With Starbucks CEO succession plan in place, Howard Schultz plots his priorities

Howard Schultz said he would judge his work a success if employee turnover drops and customer service improves. The company also has to restore the trust of Starbucks investors (AP)
Howard Schultz said he would judge his work a success if employee turnover drops and customer service improves. The company also has to restore the trust of Starbucks investors (AP)


Interim chief pledges to mold new generation of leaders, improve coffee chain’s service

Howard Schultz has a bucket list for his remaining six months as chief executive of Starbucks Corp. before exiting for the third and—he has pledged—last time.

Mr. Schultz would like to ensure that the strategic revamp plan he and other executives developed is on track, he said in an interview, and he “desperately" wants to get back to China, the company’s biggest international market, where Starbucks has struggled with a drop in sales given Covid-19 restrictions.

He also aims to imbue the next generation of leaders with Starbucks’s culture and history “so that some of the issues that surfaced the last couple of years, don’t surface again," he said.

The 69-year-old businessman said he would judge his work a success if employee turnover drops and customer service improves. The company also has to restore the trust of Starbucks investors, he said.

Mr. Schultz, architect of Starbucks’s rise from a six-location coffee chain to a global brand, made a surprise return in April to again take leadership of the company. His third stint as CEO followed what he said were failures by Starbucks to fully address a big shift in consumer behavior coming out of the Covid-19 pandemic, with lines growing as baristas worked to make often-complex drinks and increasingly serve them via drive-through windows.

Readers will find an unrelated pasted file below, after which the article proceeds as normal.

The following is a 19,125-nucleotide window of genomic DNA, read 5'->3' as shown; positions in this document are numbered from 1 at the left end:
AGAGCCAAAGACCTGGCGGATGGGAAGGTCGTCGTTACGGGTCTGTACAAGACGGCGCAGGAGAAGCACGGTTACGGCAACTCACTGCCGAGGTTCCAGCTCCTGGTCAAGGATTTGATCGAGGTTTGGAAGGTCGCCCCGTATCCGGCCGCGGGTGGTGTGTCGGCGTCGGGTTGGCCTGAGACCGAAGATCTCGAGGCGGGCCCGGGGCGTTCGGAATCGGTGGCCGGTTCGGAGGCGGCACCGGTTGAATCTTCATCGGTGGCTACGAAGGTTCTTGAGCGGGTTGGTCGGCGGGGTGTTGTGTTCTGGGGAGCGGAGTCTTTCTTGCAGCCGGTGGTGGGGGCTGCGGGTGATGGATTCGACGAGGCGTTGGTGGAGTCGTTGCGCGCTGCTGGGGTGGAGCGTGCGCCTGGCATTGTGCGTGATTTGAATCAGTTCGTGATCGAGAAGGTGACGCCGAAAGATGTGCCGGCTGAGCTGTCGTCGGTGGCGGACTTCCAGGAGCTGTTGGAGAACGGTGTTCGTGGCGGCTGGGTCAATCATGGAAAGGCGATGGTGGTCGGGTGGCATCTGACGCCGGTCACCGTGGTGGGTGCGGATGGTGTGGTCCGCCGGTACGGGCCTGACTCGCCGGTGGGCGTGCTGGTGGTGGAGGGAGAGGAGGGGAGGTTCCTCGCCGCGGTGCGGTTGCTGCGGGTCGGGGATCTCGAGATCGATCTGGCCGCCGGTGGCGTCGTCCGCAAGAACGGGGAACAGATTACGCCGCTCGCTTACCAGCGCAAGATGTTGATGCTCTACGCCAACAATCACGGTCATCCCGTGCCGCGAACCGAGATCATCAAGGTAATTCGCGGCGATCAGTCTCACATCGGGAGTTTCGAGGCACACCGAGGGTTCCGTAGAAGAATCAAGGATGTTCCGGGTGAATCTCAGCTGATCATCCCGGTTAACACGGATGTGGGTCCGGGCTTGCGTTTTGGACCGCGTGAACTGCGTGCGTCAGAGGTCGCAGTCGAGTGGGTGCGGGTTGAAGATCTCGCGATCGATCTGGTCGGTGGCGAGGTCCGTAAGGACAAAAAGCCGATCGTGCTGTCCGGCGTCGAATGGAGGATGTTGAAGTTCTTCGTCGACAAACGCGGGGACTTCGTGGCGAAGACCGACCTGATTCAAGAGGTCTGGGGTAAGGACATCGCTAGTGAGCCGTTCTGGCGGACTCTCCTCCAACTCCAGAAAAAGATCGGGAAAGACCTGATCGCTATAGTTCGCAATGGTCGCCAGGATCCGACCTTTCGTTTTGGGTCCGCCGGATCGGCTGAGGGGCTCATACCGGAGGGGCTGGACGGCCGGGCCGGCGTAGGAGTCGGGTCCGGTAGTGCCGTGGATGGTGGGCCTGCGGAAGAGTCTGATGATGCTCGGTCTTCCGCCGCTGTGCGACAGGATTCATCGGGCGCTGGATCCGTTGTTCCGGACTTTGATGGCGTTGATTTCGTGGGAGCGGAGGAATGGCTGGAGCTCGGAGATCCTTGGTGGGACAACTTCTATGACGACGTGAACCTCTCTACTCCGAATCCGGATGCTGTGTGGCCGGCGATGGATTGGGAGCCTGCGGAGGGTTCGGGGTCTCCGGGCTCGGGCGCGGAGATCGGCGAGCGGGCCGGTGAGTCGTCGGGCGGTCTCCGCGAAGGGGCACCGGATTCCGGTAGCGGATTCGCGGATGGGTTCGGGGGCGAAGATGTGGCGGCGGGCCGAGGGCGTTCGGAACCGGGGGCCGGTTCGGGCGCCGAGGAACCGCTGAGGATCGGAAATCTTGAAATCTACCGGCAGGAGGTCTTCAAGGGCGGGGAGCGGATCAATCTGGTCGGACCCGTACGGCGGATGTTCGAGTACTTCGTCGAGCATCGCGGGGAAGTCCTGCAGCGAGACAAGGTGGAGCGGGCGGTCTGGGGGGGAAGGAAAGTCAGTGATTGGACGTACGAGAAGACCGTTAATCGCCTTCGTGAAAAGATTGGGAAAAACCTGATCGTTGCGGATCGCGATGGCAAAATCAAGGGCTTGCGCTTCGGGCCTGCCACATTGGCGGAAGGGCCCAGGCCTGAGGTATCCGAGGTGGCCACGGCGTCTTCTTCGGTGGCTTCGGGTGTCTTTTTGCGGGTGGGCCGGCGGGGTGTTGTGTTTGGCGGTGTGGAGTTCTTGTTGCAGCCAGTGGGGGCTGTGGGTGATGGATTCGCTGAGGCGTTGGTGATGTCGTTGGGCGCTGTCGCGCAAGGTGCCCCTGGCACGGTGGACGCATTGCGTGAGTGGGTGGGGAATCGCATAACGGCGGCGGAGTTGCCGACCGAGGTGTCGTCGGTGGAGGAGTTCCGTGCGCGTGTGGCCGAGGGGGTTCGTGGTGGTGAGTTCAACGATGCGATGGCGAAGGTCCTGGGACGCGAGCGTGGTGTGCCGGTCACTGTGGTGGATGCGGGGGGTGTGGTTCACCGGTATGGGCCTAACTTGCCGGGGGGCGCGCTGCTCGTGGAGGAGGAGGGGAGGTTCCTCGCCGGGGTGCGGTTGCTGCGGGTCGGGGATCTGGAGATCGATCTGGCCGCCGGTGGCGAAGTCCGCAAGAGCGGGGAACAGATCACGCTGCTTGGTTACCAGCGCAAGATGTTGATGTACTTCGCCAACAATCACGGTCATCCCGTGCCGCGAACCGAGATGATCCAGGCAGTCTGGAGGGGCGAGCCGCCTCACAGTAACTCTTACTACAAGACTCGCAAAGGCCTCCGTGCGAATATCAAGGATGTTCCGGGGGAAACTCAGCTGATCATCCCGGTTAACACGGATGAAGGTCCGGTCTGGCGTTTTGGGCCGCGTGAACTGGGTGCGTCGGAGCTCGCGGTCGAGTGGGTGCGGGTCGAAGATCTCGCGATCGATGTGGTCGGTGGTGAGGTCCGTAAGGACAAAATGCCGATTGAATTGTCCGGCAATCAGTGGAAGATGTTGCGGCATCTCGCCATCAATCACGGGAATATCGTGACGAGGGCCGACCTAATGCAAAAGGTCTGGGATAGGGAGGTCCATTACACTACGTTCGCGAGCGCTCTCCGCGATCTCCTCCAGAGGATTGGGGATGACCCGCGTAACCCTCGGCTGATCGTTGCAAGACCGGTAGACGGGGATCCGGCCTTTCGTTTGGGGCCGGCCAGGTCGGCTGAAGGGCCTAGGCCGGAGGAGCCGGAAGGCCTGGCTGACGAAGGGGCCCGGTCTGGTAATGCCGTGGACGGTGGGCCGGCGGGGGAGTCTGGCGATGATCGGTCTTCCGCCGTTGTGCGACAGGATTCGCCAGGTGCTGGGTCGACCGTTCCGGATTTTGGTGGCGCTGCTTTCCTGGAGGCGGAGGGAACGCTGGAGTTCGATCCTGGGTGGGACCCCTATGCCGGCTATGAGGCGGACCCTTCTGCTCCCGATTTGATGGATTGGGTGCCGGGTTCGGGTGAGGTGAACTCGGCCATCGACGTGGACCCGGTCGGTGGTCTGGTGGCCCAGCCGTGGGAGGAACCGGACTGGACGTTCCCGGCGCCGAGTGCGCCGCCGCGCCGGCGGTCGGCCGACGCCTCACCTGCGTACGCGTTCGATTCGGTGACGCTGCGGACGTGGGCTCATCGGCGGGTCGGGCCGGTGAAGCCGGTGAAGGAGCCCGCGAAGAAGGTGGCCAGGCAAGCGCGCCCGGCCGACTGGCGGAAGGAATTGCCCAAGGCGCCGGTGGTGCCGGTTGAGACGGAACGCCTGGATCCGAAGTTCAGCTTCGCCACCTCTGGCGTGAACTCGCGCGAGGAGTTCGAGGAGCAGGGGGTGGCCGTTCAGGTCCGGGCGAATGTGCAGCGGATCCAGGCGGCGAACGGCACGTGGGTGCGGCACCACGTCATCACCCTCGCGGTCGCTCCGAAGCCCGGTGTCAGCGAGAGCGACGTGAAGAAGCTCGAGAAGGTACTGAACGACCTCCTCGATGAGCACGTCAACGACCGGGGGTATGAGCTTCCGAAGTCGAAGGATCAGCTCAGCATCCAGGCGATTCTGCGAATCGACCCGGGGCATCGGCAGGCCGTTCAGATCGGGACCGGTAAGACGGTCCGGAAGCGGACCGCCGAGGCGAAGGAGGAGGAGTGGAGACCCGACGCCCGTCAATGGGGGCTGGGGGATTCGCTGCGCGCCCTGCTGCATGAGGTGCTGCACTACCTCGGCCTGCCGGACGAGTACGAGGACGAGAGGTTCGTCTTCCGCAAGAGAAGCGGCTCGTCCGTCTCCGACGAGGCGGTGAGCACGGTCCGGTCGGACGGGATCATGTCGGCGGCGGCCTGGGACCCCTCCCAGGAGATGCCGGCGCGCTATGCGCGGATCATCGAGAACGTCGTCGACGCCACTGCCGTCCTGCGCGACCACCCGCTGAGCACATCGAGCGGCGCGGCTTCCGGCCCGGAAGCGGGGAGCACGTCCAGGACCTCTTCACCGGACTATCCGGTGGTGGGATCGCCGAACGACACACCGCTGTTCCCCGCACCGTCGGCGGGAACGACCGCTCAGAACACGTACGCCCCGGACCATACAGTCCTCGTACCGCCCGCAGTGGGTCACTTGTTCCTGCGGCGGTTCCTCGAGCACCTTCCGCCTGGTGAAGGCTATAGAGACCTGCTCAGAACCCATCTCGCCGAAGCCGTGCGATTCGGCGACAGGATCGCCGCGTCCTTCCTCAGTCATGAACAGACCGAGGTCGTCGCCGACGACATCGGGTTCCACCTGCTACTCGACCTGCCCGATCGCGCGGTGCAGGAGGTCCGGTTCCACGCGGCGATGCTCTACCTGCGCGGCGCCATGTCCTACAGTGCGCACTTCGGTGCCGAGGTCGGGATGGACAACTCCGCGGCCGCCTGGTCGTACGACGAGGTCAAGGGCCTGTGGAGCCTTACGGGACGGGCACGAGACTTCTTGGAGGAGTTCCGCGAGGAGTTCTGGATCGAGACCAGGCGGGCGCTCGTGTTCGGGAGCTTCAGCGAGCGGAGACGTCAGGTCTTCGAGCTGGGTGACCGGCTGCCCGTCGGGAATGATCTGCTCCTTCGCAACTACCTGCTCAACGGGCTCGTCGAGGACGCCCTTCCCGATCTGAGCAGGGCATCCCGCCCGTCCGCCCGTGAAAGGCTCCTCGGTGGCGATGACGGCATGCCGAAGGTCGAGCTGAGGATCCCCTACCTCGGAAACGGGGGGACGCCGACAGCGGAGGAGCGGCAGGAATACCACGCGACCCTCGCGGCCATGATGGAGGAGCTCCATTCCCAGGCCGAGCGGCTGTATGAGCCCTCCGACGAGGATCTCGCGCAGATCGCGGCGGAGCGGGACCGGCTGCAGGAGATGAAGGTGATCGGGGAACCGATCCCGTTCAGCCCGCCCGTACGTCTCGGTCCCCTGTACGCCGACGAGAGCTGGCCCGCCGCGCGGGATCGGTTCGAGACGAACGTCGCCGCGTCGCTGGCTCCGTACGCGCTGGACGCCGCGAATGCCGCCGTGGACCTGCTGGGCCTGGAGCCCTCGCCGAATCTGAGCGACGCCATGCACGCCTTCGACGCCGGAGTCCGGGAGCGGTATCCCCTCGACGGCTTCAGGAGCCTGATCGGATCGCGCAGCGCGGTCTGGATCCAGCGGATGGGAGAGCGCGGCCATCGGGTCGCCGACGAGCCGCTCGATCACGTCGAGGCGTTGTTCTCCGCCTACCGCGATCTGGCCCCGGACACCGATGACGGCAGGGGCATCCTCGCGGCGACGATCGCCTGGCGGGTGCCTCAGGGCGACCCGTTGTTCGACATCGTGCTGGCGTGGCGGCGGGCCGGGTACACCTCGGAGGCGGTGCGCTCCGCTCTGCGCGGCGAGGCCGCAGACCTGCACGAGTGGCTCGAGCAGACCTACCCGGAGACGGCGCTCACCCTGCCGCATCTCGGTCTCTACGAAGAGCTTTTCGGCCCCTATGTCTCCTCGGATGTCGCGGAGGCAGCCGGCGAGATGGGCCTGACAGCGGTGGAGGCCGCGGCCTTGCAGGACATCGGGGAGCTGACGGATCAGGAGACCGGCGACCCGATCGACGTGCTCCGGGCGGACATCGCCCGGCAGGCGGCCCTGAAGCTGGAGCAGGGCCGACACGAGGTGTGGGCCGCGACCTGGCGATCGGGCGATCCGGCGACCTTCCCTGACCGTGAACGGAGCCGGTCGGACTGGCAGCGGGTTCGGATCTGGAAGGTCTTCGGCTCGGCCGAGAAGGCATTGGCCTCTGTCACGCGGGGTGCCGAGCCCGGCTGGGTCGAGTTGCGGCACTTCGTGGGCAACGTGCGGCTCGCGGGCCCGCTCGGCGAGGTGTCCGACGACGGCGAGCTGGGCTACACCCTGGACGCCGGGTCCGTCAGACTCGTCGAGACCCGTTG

Employees weren’t taken into account in the company’s business decisions, all of which led Mr. Schultz to cancel billions of dollars in stock buybacks earlier this year, he said.

He said this go-round would be his last time leading the company, after he previously stepped down as CEO in 2000 and 2017. He said that Starbucks has found the leader it needs in Laxman Narasimhan, CEO of U.K.-based consumer-products company Reckitt Benckiser Group PLC, the maker of Lysol. Starbucks earlier this month named Mr. Narasimhan as Mr. Schultz’s successor.

As Mr. Schultz prepares for the transition, Starbucks has set ambitious sales and profit targets. The revamp crafted by Mr. Schultz and other executives in recent months will boost its financial performance, the company said last week. While Starbucks prepares to invest billions of dollars in its stores and employees, the company has pledged to return $20 billion to shareholders through dividends and stock buybacks across its 2023 to 2025 fiscal years.

Investors reacted favorably to the company’s road map, with Starbucks stock ranking as one of the best performers on the S&P 500 on the Wednesday following its presentation to investors. Wall Street analysts were generally upbeat, though some expressed caution about Starbucks’s increasing sales and profit projections while transitioning to a new CEO amid global economic uncertainty.